Laurie Schreiber / The Working Waterfront
Life and Business Balance
Part 1: Personal Time Management
The holiday season is hectic for everyone but even more so for small business owners.
If you own a retail business, this may be your biggest month of the year. For some businesses, much of their year-end profit is realized in the month of December. Other business owners have just come off of a hectic summer and fall season, and now they just want to rest and recover. So, it stands to reason that we are often asked:
“How do you achieve a work/life balance as a small business owner?”
One of the best ways to do this is to step back as much as you can and look at your business and its systems as objectively as possible. Most small business owners are so wrapped up in daily operations that it becomes hard to achieve a balance. Now—and during the holiday season when we all would like to spend more time engaging with friends and family—it might be a good time to reflect on how you manage your personal time.
Personal Time Management
We all struggle with planning our personal time. There are only so many hours in the day, and for business owners, time is even more precious. It often feels as though the only time we aren’t working on or thinking about our business is when we are sleeping, but it can even take over our dreams.
Here's a tip from legendary management thinker and writer, Peter Drucker, who said:
“Until we can manage time, we can manage nothing else.”
One of the tasks Drucker would assign to executives and business owners who came to him for help would be to spend a week documenting their time. It doesn’t matter how you do it—in a notebook, on scraps of paper, or on your phone—just write down everything in the order in which it happened: 3 minutes on a phone call, 12 minutes reading and sending emails, 5 minutes getting coffee, 15 minutes on the shop floor, etc.
Even after only one day, you'll be amazed when you look back at that log and see how your day can jump around. Jumping between separate tasks dilutes your attention from all of them. Try putting like tasks into blocks of time where you are doing just one thing: phone calls, writing blog posts, email, or web research.
Short-Term Planning and Prioritization
Many business owners also find great benefit from planning the next day at the end of the previous work day. Before you head home, make a list of three things you need to accomplish, and make the first project or task the biggest lift of the day. Once you get rid of that big rock, the following tasks get easier.
Then, after you have success with this short-term planning, make time to sit down on a regular basis and look a week (or a month) out, and pencil the key dates into your calendar. It also never hurts to keep a paper calendar on the wall with those tasks or deadlines marked in red!
Time invested in training, efficiencies, and systems documentation is never wasted. Are there things you're doing because you feel you have to do them, or because you actually need to do them? As a small business owner, the hardest thing to do is let go and prioritize. Not only should you train the person in the task, but document the process as well. If you begin to do this on a regular basis, you will soon accumulate standard operating procedures that will help you manage your business and refine things that you do every day.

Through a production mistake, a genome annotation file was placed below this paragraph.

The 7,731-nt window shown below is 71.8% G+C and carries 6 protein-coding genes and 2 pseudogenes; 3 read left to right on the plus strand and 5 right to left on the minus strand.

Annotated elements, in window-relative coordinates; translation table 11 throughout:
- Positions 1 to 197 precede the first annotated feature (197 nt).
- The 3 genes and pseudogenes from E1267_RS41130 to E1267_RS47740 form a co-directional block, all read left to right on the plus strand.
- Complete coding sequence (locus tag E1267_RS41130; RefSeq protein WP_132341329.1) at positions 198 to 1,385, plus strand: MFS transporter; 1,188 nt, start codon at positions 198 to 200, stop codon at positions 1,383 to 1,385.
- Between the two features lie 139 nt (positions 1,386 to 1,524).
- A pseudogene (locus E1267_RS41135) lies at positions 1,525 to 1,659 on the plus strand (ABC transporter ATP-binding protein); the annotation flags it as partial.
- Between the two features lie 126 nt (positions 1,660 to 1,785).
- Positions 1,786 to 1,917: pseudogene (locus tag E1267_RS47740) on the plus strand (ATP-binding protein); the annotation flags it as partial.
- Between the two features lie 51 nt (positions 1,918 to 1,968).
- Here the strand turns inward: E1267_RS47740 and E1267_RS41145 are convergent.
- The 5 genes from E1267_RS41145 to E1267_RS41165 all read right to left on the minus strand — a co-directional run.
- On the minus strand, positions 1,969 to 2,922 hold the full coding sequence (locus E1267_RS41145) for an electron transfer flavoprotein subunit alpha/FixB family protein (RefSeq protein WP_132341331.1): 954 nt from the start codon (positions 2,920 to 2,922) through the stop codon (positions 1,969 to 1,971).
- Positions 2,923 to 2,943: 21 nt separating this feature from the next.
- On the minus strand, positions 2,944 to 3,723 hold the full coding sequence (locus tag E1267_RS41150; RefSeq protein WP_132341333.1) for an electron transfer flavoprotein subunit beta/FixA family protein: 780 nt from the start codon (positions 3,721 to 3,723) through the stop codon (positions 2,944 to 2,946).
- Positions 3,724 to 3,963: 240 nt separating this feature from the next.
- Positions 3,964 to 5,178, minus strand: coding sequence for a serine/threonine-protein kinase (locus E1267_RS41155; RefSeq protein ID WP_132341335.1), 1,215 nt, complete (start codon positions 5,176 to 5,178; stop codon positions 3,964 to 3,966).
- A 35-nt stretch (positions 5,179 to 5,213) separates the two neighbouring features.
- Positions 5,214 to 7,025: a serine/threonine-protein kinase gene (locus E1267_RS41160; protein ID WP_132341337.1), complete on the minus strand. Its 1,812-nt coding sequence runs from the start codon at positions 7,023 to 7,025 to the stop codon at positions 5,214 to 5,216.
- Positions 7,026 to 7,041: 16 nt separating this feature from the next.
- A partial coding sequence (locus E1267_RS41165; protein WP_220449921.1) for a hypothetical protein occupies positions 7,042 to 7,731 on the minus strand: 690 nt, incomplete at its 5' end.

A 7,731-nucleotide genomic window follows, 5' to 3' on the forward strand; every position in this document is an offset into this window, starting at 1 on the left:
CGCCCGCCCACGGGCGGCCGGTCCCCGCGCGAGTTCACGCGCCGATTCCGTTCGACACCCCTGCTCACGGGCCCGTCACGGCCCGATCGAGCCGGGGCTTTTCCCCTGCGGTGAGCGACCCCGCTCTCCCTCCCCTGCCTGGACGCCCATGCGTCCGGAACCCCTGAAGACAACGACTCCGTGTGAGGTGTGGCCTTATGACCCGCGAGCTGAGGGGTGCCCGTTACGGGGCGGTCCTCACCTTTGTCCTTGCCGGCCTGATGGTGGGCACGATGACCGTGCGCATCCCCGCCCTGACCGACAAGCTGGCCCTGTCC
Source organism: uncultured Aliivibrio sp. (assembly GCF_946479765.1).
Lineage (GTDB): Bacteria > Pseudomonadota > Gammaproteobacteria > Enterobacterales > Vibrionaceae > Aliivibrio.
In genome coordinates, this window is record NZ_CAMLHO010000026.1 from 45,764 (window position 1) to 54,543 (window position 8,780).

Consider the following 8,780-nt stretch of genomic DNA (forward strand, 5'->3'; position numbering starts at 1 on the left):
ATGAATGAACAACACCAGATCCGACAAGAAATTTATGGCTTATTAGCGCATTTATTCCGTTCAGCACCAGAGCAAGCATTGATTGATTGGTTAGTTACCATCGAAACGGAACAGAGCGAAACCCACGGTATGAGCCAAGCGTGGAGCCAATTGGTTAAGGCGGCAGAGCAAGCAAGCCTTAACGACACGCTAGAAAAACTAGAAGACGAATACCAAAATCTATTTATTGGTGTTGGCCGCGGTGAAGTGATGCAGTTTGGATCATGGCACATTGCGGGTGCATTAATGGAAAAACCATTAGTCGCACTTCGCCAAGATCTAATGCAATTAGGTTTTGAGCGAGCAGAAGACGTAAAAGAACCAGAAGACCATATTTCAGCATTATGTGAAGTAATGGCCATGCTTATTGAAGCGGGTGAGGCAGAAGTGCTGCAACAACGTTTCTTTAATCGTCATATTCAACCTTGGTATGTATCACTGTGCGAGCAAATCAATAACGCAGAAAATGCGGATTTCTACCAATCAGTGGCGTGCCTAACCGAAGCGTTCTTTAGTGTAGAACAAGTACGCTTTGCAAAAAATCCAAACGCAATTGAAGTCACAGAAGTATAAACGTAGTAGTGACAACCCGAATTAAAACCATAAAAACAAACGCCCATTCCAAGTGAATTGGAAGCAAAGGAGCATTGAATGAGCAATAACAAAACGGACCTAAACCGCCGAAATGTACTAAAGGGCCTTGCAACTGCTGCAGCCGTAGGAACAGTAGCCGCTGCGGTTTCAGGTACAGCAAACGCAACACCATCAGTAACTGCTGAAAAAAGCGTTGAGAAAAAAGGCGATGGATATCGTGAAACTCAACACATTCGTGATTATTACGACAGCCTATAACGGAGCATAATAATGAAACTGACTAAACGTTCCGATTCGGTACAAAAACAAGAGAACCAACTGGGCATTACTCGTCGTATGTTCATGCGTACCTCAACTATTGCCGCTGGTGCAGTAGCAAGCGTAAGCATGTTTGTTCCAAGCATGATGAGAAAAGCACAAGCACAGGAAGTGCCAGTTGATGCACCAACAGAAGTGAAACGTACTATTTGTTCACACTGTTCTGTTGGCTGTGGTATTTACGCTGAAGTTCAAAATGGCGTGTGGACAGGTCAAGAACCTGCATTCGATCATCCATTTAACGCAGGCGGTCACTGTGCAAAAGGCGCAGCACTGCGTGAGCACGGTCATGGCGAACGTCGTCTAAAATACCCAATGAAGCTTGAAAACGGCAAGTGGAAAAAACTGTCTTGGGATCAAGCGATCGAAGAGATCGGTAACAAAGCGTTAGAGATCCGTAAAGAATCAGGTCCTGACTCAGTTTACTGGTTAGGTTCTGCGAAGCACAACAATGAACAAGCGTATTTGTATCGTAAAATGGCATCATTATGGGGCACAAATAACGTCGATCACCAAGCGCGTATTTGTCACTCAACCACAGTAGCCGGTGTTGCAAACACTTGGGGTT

Integrating Business and Personal Time
Most business and personal lives are integrated out of necessity: you feel you are the business. So, what we all have to start with is awareness. Is your business driving your life to distraction? Are you present for family and friends when you should be? What tools are out there, and relatively inexpensive if not free, that will make you a better business owner and fully present in your personal life as well? We've made a few suggestions with resources below. However, we're always looking for more things to add to our toolbox as we help entrepreneurs in our island and coastal communities. Are there suggestions you might have for us? If so, please reach out to Craig Olson, senior community development officer for the Small Business team, with your ideas.
Resources for Small Business Owners and Managers
- David Allen, Getting Things Done
- Peter Drucker, What Makes an Effective Executive (Harvard Business Review)
- Michael Gerber, The E-Myth Revisited: Why Most Small Businesses Don't Work and What to Do About It
- Cal Newport, Deep Work: Rules for Focused Success in a Distracted World
The Island and Coastal Business Launchpad
Maine’s islands and coastal communities have a high percentage of households that operate their own small businesses. While the national average of small business ownership is 22%, Maine is slightly ahead of that with 23%, and seven Maine islands and coastal communities have small business ownership at over 50%. (Waypoints 2018).
As part of the Island Institute’s Island and Coastal Business Launchpad program, we can guide you through some of these hills and valleys, helping to bringing an integration of life and work that keeps your eye on your business and your family. We can help you with business start up and set up, funding, and how to manage the finite time you have to get everything done. Learn more here.
What We Do
The Island Institute’s Small Business Team provides business and financial planning to help entrepreneurs navigate the complexities of starting and growing a business. For more information on our small business support services, feel free to contact Craig Olson.
Commercial Currents is an email and blog newsletter that shares buoyant stories from Maine’s island and coastal communities about economic stability and resilience. To find archived editions, go to islandinstitute.org/blog/economic.
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